Alex adds, “Part of the problem is he’s not creating any new paintings, he’s focusing all his energy into comics art.” This is what OPUS was designed for, to introduce a new generation to the work of Barry Windsor-Smith.

 

“All the old stuff, The Devil’s Lake and all that, people don’t even know about that anymore, but I think that OPUS will be a good vehicle. We’re hoping for the middle of the year for the first volume.” Fantagraphics publisher Gary Groth says, “OPUS was originally submitted to me as a quarterly magazine. I analyzed it both from a financial and aesthetic point of view and suggested an annual volume, rather than put out a periodical and gather issues at a later date.” One of the constants heard about Windsor-Smith is that he demands a certain level of creative control and quality in presentation. Groth felt “This would be giving it its best shot, presenting it as a book. Both Barry and I will go full out on OPUS, with the best quality and paper and so on, stuff that can’t be done in a periodical.”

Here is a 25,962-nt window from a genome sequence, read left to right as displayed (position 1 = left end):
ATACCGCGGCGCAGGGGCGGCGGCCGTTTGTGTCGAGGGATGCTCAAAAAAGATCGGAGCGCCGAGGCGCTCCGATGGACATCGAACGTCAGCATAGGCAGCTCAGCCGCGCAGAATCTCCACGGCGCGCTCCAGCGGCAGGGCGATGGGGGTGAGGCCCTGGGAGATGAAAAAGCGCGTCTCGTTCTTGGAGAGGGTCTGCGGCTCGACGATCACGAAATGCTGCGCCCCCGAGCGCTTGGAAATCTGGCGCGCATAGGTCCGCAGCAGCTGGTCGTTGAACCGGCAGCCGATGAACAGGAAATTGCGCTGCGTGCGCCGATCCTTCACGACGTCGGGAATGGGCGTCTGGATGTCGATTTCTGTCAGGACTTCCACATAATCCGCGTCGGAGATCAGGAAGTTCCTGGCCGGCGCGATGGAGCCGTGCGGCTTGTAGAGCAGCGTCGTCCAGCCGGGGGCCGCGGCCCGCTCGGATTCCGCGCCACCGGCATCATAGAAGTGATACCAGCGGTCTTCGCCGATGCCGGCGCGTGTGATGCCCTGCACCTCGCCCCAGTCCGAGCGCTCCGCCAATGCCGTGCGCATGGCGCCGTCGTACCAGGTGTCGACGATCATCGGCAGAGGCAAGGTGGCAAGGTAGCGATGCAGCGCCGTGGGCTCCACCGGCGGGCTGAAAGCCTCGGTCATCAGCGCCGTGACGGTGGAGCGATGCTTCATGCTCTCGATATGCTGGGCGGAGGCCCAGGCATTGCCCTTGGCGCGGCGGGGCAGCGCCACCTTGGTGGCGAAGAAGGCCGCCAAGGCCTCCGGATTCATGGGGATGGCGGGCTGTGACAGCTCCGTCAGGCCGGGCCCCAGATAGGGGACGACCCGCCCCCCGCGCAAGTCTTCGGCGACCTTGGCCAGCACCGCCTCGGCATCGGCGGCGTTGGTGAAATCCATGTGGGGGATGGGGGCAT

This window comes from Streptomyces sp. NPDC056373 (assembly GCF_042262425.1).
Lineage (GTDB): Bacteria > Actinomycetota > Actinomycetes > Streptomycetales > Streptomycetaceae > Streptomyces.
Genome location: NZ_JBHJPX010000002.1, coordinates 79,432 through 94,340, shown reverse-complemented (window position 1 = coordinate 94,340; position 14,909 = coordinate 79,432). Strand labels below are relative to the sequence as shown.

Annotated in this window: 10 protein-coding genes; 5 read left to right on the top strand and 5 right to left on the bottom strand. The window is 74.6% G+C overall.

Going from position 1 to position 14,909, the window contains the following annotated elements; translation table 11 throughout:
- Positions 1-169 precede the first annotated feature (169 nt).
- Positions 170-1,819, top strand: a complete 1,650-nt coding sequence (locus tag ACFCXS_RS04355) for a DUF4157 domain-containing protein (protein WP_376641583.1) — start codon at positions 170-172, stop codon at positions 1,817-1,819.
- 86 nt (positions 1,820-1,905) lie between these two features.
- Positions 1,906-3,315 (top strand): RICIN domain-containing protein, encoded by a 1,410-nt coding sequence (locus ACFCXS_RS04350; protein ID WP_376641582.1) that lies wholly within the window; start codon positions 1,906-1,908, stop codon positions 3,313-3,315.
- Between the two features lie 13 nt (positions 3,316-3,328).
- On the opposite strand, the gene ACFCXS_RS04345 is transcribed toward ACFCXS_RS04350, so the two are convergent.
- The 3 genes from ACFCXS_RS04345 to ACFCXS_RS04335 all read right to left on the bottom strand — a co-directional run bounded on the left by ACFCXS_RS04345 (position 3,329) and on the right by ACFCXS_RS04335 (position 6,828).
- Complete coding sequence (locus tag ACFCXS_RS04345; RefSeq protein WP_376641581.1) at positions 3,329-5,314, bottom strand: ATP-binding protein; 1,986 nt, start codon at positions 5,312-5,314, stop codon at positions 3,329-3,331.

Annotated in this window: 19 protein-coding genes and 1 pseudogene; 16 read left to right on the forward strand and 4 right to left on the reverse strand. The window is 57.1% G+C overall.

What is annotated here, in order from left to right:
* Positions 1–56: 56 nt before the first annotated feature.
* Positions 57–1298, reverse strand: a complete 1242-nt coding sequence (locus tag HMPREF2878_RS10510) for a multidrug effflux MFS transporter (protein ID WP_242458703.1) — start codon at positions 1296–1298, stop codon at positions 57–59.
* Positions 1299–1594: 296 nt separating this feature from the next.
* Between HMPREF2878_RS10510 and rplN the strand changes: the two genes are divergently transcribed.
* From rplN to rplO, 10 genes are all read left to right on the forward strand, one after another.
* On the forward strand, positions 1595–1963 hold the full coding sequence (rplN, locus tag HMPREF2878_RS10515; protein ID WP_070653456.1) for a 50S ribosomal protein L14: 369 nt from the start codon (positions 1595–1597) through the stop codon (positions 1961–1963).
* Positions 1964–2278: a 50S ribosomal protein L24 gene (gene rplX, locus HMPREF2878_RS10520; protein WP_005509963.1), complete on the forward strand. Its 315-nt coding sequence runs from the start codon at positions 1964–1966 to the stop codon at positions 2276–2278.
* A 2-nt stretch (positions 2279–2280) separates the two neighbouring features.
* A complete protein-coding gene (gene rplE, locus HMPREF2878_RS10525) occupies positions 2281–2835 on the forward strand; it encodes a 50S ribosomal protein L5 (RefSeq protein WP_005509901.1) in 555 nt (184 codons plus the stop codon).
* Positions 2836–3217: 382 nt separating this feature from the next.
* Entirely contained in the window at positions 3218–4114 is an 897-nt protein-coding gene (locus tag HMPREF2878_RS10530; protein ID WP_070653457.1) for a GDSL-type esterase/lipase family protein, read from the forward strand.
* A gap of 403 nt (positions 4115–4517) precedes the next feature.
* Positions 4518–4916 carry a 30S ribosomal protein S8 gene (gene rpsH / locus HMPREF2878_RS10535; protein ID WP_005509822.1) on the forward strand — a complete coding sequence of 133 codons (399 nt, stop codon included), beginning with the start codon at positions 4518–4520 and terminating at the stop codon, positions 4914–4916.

From this we move onto films, talking about the work of Peter Greenaway. We make coffee and take a tour of the studio. Barry’s area is bright and airy. This room, with its large windows and camera on tripod facing outward, was chosen, Barry says tongue in cheek, for the view -- “In summer, I’m barely drawing . . . I’m just sitting there watching all the pretty girls walk by.” The studio is crammed with drawing tables and computers, mixed in with antique books and the odd statue or chainmail headpiece. Among the treasures, we find about sixty of the pages of MONSTERS, the sociopolitical horror story he is doing for DC imprint Vertigo.

Alex: “In terms of the economics of running a studio . . . one of the things that we’re dealing with on MONSTERS is that when you go to a place like DC, with its corporate structure and page rates and all, and though they’ve made it flexible to a degree, but what they don’t account for is the work going in—”

 
 
Cover design for the proposed OPUS quarterly magazine,
featuring the 1980 BWS pencil and oil work Decapita.